Grateful Dead Live at Robertson Gym, U.C.S.B. on 1969-05-29
Morning Dew, Cryptical Envelopement-> Drums-> The Other One-> Cryptical Envelopement-> Good Morning Little School Girl, Me & My Uncle, Alligator-> Drums-> Turn On Your Love Light
: Tape degradation at the beginning of Morning Dew; decreases throughout the track
: announcers are audible when Me & My Uncle cuts in; once they stop talking, the quality of the recording changes. As a result, in my opinion this whole recording may be from a radio broadcast, or someone might have patched that bit in to a mildly degraded SBD.
: Alligator cuts in with vocals.
: On http://www.deadlists.com, Jim Powell sez: "There is at least one additional drummer (a conga player) involved in the prolonged percussion jam following Alligator, and probably several -- sometimes said to be Santana's rhythm section. At the beginning of the drums someone probably not Jerry is playing guitar percussion (i.e. clicking a pick across damped strings). The "jams" interspersed are Jerry jamming with this percussion ensemble. There is also an unidentified additional vocalist audible twice during Lovelight. It is possible this tape is actually from 5/11/69; see Comments under that date."
July 10, 2011
List is wrong
Here is a portion of the article in RS the last reviewer referenced; it makes it clear that this material is from some other show:
[Garcia] was backstage at the Robertson Gymnasium at the University of California at Santa Barbara, backstage being a curtained-off quarter of the gym, the other three quarters being stage and crowd. His red solid body Gibson with its "Red, White and Blue Power" sticker was in place across his belly and he caressed-played it without stopping. Rock the manager was scrunched in a corner dispensing Tequila complete with salt and lemon to the band and all comers, particularly bassist Phil Lesh who left his Eurasian groupie alone and forlorn every time he dashed back to the bottle.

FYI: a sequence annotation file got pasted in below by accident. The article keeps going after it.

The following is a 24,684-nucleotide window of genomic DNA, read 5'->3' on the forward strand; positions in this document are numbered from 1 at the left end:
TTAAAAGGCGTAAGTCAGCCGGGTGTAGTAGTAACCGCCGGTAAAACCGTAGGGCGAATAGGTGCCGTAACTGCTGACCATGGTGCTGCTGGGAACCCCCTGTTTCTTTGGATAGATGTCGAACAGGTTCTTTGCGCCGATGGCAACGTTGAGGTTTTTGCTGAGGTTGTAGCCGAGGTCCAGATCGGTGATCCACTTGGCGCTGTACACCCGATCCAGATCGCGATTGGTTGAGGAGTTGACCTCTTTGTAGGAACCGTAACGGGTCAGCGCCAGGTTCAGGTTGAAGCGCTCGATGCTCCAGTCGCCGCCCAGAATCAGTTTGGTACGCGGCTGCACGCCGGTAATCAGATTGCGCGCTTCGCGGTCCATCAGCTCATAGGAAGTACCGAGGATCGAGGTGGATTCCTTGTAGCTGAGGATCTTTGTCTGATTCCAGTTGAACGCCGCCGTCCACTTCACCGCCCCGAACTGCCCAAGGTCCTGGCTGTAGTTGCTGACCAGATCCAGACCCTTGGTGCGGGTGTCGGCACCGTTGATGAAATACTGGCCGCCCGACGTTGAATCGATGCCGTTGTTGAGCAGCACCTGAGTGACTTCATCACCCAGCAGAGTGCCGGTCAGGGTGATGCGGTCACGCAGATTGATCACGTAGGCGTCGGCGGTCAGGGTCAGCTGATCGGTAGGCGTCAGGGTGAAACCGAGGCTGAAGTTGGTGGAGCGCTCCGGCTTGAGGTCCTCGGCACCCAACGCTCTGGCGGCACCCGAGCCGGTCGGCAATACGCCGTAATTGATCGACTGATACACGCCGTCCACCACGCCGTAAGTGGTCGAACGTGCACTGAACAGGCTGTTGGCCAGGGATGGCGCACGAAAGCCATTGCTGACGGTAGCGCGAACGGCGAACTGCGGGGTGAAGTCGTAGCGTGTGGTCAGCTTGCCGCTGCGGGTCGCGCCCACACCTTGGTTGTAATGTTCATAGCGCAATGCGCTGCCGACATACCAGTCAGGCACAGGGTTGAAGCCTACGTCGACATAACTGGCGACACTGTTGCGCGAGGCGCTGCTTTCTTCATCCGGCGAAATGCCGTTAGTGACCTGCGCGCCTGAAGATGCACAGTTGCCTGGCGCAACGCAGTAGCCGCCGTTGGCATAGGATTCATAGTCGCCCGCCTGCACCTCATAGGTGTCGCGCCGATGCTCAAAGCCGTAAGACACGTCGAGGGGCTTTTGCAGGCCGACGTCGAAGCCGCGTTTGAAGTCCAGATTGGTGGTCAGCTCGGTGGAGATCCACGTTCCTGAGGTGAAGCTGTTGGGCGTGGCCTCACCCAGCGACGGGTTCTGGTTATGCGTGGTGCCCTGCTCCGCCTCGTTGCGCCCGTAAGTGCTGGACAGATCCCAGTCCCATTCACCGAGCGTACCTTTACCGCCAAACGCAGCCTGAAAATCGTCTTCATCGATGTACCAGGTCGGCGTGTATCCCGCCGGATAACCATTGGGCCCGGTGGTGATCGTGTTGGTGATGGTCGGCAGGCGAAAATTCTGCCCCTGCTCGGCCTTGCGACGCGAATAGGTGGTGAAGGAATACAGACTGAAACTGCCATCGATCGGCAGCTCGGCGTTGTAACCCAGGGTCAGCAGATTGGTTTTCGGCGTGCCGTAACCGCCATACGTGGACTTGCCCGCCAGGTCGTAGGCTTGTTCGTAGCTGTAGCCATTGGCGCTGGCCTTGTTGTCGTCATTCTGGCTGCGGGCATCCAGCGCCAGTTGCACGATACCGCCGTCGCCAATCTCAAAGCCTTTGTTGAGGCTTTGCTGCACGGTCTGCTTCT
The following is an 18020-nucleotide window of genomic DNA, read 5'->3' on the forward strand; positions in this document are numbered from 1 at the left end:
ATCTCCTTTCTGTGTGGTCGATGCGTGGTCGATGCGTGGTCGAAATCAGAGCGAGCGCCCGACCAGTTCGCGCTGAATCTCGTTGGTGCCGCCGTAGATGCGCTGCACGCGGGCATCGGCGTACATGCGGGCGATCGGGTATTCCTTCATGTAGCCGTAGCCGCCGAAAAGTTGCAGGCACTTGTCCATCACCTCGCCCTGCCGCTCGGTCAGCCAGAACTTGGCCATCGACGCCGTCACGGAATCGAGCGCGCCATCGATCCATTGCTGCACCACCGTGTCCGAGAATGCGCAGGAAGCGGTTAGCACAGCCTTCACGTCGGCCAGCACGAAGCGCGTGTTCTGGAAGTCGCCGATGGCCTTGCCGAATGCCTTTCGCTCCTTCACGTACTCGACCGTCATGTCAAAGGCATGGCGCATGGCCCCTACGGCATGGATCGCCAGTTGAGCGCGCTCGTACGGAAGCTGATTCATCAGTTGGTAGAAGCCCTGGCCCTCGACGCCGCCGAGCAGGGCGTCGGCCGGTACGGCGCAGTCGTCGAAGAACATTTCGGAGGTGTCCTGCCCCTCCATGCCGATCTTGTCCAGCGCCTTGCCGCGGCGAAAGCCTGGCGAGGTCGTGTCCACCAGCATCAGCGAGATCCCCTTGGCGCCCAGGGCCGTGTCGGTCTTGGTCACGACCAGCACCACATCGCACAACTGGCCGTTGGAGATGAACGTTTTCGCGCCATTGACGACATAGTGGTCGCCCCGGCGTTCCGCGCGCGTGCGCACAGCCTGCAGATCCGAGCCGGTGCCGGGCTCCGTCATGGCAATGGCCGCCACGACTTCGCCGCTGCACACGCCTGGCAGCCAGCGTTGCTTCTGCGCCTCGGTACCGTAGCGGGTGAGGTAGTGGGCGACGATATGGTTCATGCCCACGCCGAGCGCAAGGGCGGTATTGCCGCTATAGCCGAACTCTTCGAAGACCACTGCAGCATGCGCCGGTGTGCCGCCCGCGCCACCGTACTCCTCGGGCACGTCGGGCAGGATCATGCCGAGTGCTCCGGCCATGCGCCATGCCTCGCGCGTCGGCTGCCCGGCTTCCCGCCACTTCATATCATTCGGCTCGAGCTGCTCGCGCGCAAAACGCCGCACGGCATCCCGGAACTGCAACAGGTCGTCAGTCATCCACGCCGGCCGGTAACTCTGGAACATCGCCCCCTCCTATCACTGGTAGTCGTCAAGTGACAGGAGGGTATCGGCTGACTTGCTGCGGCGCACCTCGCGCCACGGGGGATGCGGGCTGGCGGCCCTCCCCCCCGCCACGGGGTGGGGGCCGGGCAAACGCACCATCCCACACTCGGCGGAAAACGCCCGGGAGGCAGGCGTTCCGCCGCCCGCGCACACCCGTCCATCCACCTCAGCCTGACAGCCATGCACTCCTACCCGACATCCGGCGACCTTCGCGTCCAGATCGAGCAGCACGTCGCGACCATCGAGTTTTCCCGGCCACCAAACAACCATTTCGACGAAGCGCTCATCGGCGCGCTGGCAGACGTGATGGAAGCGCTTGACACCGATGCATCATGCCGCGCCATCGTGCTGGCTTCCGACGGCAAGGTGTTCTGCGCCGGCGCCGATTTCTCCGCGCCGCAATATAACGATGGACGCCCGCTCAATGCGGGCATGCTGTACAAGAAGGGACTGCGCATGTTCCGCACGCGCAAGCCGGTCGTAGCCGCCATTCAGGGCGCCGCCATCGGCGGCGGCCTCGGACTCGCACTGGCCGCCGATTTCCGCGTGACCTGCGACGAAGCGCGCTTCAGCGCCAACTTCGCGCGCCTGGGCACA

"Sure, I'll fuck up for an audience," said Mickey from behind his sardonic beard, bowing. "My pleasure, we'll take you as low and mean as you want to go."
"See, it's like good and evil," Jerry went on, his yellow glasses glinting above his eager smile. "They exist together in their little game, each with its special place and special humors. I dig 'em both. What is life but being conscious? And good and evil are manifestations of consciousness. If you reject one, you're not getting the whole thing that's there to be had. So I had a good time last night. Getting in trouble can be a trip too."
His good humor was enormous, even though it had been a bitch of a day. The travel agent had given them the wrong flight time and, being the day before the Memorial Day weekend, there was no space on any other flight for all fourteen of them. So they had hustled over to National Rent-a-Car, gotten two matched Pontiacs and driven the 350 miles down the coast. Phil drove one, and since he didn't have his license and had six stoned back seat drivers for company, he had gotten pretty paranoid. The promoter, a slick Hollywood type, had told them at five in the afternoon that he wouldn't let them set up their own PA. "It's good enough for Lee Michaels, it's good enough for you," he said, and they were too tired to fight it.